Women with epilepsy may be at a higher risk for complications and death during childbirth, says a new study.
The researchers found that women with epilepsy have a risk of 80 deaths per 100,000 pregnancies, which is higher than the six deaths per 100,000 pregnancies found among women without epilepsy.
“Regardless of the specific cause, the point that women recorded as having epilepsy have an increased risk of mortality remains a clinically relevant message, suggesting that increased attention should be paid,” the study authors wrote.
For the study, Sarah MacDonald from Harvard T.H. Chan School of Public Health, Boston, and co-authors took data from a retrospective study of pregnant women identified through hospitalisation records from 2007 to 2011.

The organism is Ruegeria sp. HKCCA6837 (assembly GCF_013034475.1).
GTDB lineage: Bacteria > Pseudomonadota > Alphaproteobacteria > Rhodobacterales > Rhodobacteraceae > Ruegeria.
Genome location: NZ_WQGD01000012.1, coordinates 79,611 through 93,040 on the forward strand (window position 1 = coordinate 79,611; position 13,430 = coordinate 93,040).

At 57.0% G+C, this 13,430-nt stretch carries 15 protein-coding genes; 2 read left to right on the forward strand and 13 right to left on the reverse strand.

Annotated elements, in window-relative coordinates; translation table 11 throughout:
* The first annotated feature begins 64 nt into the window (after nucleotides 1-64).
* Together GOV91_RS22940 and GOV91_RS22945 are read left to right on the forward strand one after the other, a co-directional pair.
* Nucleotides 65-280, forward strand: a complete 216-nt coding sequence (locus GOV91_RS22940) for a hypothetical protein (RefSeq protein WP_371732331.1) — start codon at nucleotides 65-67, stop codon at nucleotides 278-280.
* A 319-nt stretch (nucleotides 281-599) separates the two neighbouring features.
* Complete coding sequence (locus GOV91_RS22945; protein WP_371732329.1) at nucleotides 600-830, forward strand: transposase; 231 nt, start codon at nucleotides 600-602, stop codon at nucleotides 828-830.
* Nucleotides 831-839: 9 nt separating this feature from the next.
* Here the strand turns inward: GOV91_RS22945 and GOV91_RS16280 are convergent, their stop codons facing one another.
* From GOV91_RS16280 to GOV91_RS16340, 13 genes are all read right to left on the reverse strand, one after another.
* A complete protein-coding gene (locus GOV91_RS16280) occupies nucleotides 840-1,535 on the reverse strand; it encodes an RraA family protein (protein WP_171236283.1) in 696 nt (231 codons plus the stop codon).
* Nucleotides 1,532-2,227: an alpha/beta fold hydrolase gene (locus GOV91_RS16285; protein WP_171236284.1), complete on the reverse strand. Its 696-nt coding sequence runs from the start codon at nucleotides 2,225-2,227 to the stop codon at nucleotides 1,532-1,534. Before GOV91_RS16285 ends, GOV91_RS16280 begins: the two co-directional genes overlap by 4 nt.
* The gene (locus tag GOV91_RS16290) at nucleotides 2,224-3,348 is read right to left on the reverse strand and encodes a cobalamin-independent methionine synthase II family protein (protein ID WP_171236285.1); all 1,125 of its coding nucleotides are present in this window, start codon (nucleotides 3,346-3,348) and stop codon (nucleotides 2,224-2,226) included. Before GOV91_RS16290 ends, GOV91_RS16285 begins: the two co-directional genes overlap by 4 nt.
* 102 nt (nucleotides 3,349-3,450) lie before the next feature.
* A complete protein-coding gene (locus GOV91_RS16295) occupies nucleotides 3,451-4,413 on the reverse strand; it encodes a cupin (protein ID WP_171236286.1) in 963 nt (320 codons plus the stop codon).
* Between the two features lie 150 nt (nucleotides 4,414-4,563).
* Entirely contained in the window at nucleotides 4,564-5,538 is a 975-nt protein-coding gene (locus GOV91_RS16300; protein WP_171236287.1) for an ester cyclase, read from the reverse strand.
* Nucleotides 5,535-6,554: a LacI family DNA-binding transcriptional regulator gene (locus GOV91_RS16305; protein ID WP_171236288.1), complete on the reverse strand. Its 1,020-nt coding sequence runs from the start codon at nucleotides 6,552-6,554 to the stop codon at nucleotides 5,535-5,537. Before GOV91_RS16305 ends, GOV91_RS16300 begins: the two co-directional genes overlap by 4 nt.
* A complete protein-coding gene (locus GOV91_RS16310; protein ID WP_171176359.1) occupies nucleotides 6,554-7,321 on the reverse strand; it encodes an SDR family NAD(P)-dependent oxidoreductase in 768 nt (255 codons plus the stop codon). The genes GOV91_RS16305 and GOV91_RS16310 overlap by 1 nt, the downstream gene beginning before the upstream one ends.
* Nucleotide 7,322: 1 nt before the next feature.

A total of nearly 4.2 million delivery-related discharges were included in the study group and of these 14,151 were women with epilepsy.
Besides higher risk of death during delivery, women with epilepsy were at increased risk for other adverse outcomes, including pre-eclampsia, preterm labour and stillbirth, the researchers said.
However, they acknowledged that their data lacked the ultimate causes of death during delivery among women with epilepsy.
“Future research is needed to determine the specific causes of mortality and how interventions might improve outcomes,” the authors wrote.
The study was published online by JAMA Neurology.